Monday, November 19, 2018

The Founder’ monumental constitutional mistake; 2 senators from each state

But let’s not blame the Founders because they had no way of knowing how large this country would become and the great degree to which the populations of its states would vary.

As the Founding Fathers were creating the Constitution, including how the Senate would be constituted, they had to decide how many senators each state would have. They debated and agonized over this issue and then bent to pressure from representatives of the smaller states that wanted two senators for each state, regardless of size and population.

Unfortunately, they made the wrong decision, a mistake which has largely contributed to the dysfunctionality of the U.S. Senate. But let’s not blame the Founders because they had no way of knowing how large this country would become and the great degree to which the populations of its states would vary.

Also, it’s very likely they thought that, as the country grew in size, any such imbalance would be rectified by the actions of rational-minded, dedicated legislators. If so they were mistaken in thinking that, in the future, this country would possess those kinds of competent legislators.

To help in understanding why having two senators from each state is restricting the Senate’s ability to create and pass meaningful legislation check out http://worldpopulationreview.com/states/ which shows the current populations of each of the 51 states. The variance between states is very great.

The combined population of America’s largest states, California, Texas, and Florida is about 90 million; these three states have a total of 6 senators.

The three least populous states, Alaska, Vermont, and Wyoming, have a combined population of 1.9 million people and they also have 6 senators. The three largest states combined population is 47 times larger than the 3 smallest.
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It is absolutely incomprehensible that these tiny states possess the same power in the Senate as the 3 largest but they do.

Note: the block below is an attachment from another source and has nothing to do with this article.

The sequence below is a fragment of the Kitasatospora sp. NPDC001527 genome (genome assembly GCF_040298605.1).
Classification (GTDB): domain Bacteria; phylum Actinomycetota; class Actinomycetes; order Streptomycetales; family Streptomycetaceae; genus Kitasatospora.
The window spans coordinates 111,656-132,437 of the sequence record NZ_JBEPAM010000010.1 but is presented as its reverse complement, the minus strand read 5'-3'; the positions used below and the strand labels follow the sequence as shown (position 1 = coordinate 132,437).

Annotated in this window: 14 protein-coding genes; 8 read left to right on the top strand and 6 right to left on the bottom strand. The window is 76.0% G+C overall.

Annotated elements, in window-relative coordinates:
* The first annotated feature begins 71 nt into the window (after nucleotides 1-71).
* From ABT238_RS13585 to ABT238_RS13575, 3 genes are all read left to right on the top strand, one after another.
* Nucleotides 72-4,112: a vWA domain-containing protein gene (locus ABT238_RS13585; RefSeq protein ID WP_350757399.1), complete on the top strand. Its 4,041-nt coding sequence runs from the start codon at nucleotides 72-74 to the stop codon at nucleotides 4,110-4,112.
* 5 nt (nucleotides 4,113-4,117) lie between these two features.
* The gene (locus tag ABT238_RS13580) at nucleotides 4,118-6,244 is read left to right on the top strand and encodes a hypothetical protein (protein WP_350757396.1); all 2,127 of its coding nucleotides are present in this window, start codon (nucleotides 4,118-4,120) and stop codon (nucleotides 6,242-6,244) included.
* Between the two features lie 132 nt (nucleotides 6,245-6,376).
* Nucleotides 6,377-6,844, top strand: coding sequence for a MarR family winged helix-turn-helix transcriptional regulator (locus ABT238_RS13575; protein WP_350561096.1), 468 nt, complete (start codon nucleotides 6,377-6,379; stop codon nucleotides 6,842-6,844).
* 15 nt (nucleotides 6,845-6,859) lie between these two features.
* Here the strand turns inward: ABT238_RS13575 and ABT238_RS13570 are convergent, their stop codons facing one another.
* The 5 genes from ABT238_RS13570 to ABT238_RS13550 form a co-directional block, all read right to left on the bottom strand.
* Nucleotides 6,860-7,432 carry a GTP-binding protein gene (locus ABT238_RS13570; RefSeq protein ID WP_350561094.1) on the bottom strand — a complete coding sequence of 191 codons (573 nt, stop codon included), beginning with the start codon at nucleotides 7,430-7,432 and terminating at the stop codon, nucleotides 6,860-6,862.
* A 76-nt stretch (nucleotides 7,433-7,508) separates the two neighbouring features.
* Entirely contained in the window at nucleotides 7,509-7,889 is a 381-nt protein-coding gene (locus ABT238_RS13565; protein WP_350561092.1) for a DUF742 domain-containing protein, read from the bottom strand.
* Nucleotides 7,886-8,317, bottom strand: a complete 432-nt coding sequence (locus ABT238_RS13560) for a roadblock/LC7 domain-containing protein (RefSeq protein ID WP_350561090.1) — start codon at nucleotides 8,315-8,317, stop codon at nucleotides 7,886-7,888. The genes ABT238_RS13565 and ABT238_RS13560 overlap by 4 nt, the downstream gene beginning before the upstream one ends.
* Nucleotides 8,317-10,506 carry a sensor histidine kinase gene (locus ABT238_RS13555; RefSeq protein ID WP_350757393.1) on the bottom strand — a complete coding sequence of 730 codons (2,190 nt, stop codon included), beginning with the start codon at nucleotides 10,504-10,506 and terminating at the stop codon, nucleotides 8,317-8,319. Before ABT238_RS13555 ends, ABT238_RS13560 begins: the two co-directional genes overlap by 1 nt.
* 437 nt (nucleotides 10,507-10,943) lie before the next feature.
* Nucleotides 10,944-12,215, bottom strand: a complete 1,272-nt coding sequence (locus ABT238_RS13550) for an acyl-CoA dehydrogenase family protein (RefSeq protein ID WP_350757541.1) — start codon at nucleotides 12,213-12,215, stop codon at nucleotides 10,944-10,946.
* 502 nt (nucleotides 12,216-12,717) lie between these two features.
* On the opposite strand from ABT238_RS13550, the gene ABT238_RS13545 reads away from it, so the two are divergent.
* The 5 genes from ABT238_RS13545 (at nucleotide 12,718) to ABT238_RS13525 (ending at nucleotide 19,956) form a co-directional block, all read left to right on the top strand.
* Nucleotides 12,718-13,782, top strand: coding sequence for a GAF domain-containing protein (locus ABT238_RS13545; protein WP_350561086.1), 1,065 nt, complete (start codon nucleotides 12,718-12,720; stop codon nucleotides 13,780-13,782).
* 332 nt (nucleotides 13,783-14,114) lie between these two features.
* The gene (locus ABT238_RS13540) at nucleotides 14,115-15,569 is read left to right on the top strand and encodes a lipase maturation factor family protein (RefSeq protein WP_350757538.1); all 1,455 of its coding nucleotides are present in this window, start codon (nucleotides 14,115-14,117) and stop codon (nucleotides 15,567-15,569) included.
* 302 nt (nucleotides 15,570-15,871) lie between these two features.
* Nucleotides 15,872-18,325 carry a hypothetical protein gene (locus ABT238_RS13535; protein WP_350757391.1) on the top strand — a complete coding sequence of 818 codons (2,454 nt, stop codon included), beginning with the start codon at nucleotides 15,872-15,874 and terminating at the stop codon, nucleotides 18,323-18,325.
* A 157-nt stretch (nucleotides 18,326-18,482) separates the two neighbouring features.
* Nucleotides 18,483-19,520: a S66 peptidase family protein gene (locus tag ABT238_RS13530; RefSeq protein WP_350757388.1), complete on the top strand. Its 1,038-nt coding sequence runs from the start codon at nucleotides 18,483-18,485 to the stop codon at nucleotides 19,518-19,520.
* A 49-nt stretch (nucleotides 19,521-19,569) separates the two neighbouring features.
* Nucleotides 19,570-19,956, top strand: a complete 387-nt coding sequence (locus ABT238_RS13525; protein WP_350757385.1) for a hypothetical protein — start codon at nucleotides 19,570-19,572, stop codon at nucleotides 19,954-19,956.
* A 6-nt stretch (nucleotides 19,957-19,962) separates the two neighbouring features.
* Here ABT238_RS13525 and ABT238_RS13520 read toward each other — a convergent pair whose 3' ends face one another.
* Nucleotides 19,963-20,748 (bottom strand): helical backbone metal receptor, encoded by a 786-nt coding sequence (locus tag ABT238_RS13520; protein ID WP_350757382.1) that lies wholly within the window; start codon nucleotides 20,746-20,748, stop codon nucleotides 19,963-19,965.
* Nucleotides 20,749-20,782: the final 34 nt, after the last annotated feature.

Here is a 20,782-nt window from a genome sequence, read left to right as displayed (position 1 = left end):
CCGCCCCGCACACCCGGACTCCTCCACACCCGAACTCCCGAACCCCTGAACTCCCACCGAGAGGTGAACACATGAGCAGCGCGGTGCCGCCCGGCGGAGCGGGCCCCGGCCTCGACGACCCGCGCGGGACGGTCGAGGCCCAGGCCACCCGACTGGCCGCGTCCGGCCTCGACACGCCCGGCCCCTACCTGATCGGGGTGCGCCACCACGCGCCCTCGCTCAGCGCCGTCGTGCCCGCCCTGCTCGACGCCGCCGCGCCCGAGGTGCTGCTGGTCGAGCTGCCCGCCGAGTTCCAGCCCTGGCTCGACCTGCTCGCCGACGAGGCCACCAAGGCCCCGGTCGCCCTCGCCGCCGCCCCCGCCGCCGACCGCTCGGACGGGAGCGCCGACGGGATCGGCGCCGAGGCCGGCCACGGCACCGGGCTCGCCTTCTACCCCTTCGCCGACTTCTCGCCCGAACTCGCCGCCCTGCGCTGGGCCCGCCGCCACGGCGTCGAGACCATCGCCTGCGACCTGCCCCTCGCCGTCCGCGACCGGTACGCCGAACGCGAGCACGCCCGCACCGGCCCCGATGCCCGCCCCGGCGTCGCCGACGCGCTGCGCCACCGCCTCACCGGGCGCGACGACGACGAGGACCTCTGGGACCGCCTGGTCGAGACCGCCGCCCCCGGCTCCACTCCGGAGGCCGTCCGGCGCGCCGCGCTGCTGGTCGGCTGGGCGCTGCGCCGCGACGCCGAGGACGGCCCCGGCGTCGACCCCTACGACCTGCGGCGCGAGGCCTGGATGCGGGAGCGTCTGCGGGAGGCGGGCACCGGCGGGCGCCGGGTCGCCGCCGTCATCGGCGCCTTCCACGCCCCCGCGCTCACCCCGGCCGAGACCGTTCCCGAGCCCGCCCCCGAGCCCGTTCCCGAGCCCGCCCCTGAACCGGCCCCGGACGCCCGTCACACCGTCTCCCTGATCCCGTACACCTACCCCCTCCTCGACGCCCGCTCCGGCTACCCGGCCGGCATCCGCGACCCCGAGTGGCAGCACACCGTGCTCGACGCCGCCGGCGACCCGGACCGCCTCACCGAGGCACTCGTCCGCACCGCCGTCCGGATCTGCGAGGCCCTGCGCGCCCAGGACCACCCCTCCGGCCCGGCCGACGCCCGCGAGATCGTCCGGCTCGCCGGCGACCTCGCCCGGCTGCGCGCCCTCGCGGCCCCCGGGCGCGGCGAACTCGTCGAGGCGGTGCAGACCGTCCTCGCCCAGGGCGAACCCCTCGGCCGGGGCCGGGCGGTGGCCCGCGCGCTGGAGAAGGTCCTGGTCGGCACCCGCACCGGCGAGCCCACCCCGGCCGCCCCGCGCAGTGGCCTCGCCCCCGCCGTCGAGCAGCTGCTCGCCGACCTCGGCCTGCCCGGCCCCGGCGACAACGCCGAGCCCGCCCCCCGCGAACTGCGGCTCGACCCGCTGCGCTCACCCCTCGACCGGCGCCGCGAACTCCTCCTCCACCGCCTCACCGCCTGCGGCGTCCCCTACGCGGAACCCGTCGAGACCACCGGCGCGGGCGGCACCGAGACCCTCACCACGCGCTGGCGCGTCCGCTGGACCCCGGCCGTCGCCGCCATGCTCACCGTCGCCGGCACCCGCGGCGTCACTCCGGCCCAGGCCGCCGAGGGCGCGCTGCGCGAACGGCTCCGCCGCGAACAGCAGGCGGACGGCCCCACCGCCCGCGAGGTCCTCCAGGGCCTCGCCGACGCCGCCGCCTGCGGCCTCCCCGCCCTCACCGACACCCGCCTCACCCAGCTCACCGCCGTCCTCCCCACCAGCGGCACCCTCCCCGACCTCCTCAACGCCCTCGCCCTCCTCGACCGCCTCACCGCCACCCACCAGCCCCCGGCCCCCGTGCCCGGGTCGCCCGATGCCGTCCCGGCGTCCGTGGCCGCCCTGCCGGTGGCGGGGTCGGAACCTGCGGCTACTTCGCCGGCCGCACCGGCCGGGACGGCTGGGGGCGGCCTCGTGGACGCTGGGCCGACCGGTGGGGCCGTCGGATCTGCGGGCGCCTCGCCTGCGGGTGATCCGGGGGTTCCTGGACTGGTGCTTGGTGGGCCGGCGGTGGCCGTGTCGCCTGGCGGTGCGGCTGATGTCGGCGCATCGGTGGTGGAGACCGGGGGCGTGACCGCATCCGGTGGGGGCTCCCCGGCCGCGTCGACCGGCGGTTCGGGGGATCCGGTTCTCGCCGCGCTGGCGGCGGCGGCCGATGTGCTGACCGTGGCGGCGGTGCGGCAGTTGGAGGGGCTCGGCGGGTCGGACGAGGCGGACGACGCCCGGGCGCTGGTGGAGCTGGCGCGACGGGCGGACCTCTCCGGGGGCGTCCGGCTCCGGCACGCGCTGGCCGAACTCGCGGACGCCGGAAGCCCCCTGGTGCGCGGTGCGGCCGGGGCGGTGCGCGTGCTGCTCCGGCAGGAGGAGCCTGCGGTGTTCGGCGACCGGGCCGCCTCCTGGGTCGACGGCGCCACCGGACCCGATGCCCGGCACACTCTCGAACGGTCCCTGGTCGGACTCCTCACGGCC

The District of Columbia is one of the 51 states but has no senators.

We can still apply the concept of “majority rule” to our election system, even though the electoral college sometimes negates it. But that concept does not exist in the Senate.

The makeup of this Senate is a complete misrepresentation of what democracy is supposed to be about, and living proof that it, as currently constituted, is a perfect example of taxation without appropriate representation.

It’s no wonder why this Senate has now become so very dysfunctional, why it remains in a perpetual state of gridlock. If this legislative body’s decisions were based on majority rule many of the problems currently facing this nation wouldn’t even exist.

Let’s review how this situation evolved from the time the Constitution was being created to now and see the ramifications of the Founders’ decision. As we have said, the Founders received great pressure from the representatives of smaller states who insisted that each state should have two senators, regardless of their populations.

Understandably, these small states had grave concerns over the distinct possibility that they would be dominated by the large states who would use their power to control Senate proceedings to advance their own interests, totally ignoring the needs and wants of the smaller states. And, yes, we could say that their concerns were valid.